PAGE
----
WRITTEN FOR SKYSPORTS
Despite being upgraded to the bronze medal in last years’ global final, the experience was bittersweet for sprint hurdler Andy Turner and so he plans to use the frustrating memory to spur him to an outright medal at the Olympics this summer, writes Nicola Bamford.
The 31-year-old from Nottingham has just returned from a three-month-long spell of warm-weather training in Florida, where the father of two uprooted his family in order to start his 2012 campaign in fine form.
Key to his progression and his search for redemption in this key Olympic year was the man who he has been training alongside and learning much from – his fierce rival and friend, Olympic bronze-medallist David Oliver.
By joining forces with the American for the past two seasons, Turner believes he has given himself the best shot to achieving his Olympic dream in London this August:
“Winter training has gone really well - training with David was cool and we get on really well and both have kids so while we were training, the kids were playing together,” he explained.
“We train well together and can really help one another - I'm a faster sprinter than him but his hurdles technique is better than mine so we work off each other. I think the three months will have benefited us both.”
Although generally in a positive mood, the London-based athlete admits to suffering from a reoccurrence of an injury which threatened much of his 2011 season:
“My old Achilles issue has come back so I'm due to have another injection that will get rid of the problem,” he revealed.
“I'm satisfied that I'm in decent shape despite this so I’ll run a few minor races over the next few weeks to test where I am them I'm due to go on warm-weather training from early March, which will be when I begin to see things coming together ahead of a pretty important date I've got at an event in London at the beginning of August!”
Guided by Lloyd Cowan at the Lee Valley high-performance centre, Turner will compete for Team GB at the Aviva International over the 60m barriers in Glasgow on Saturday after igniting his indoor season with a 7.79 clocking in London a week ago.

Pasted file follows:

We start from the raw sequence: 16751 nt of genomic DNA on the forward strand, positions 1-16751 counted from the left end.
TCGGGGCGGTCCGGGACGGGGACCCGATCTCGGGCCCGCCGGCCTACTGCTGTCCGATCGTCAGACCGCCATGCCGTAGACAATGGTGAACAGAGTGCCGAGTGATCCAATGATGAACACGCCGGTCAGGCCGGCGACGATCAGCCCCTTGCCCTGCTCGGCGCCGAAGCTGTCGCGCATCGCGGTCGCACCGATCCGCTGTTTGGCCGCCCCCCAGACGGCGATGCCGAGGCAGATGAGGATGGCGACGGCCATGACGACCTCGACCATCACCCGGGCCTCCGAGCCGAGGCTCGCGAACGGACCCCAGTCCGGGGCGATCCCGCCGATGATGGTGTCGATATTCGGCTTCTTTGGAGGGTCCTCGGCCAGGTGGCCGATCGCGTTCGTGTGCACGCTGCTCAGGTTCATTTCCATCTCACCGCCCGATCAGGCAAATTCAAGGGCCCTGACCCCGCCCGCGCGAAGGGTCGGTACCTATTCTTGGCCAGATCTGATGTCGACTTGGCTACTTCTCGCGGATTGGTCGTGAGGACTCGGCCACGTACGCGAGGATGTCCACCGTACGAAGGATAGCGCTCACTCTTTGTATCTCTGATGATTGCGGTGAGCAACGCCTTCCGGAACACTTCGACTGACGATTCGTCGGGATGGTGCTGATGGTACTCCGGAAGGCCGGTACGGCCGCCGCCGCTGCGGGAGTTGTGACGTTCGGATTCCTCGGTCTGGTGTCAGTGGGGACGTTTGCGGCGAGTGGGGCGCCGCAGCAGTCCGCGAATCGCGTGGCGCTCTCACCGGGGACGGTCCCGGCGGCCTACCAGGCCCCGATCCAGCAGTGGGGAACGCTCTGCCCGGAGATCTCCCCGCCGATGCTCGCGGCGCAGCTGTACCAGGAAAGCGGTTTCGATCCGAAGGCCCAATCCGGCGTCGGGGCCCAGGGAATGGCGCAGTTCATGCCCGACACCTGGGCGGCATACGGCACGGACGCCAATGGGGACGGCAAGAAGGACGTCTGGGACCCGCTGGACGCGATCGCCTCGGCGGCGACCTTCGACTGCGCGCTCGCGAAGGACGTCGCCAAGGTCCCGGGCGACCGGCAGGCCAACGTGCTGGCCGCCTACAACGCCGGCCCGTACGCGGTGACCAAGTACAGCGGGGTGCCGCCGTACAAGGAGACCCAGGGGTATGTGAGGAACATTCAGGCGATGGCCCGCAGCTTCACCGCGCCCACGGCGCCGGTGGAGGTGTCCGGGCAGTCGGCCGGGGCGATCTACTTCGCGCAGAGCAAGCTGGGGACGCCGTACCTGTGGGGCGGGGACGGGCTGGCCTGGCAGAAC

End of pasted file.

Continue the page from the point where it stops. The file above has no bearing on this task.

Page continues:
With March welcoming the World indoor Championships in Turkey, the seven-time national champion has decided to miss the event in order to focus on his third Olympic appearance:
“After Glasgow, I'm unsure what I'm doing as yet. I'll definitely compete indoors again but the World indoor’s aren't directly on my horizons at the moment - I'd rather finish indoors early and prepare myself for outdoors,” Turner revealed.
With the European and Commonwealth titles – both from the 2010 season – and the 200m outdoor hurdles world-record to his name, Turner is keen to move on from a year of mixed emotions.
Having endured an injury-plagued summer, the Sale Harriers Manchester sprinter was relieved to register a fine 13.22 life-time best in Switzerland in June to go to third on the British all-time lists before taking his first ever global medal, yet his Achilles woes and a groin tear hampered his season significantly:
“My season was very consistent which I was pleased with – the areas I'd been working on in training were being executed well in the race so I was happy and running a PB really showed that all the hard work was beginning to pay off,” Turner explained.
“My main problem was the ongoing Achilles injury but a cortisone injection sorted this and I managed every training session I needed to.”
Understandably eager for an injury-free year, Turner will use the memory of his Daegu drama to propel himself to greater achievements in 2012:
“The only part of the world champs I was satisfied with was my heat - I ran 13.32 and it felt so easy and so I wasn't happy with how I ran the semi and the final but I still managed to take home a medal and that is the main thing,” he revealed.
“Being upgraded to bronze was bittersweet - I had accepted fourth place and was content with that although I was disappointed with my time.
“Then to be told someone had been disqualified and I had a medal was a weird moment - I didn't really know how to feel, I just wanted to hide in a room by myself to try to comprehend things, it was a very surreal time.
“With the way that I ran the final, I didn't feel that I deserved a medal so I carried on training the next day and simply treated it like any other race - I just wanted to move on and get straight back into training - I think I have difficulty in comprehending the enormity of things, I still can’t get my head round it.”
What Turner can get his head around, though is the importance of performing to an even higher level in London this summer – especially after finishing last in his heat in Athens in 2004 and fifth at the quarter-final stage in Beijing four years later:
“The 2012 season will be no different to usual - I'm going back to train with David for seven weeks then I'll be off on the European circuit and I'll probably aim for seven or eight races outdoors before the Games,” he explained.
“Obviously, I have to aim high for the Games so I'm targeting a medal. As fantastic as it is for the Games to be in London, I have to just treat it as a normal competition so I'm just keeping my head down and getting on with the most important thing and that's training.
“I'm not worried about the pressure of a 'Home Olympics' - I'm experienced enough now to be able to channel that pressure into something positive and I'm sure that with the fantastic British crowd behind me in London, I can pull out something special and win a medal.”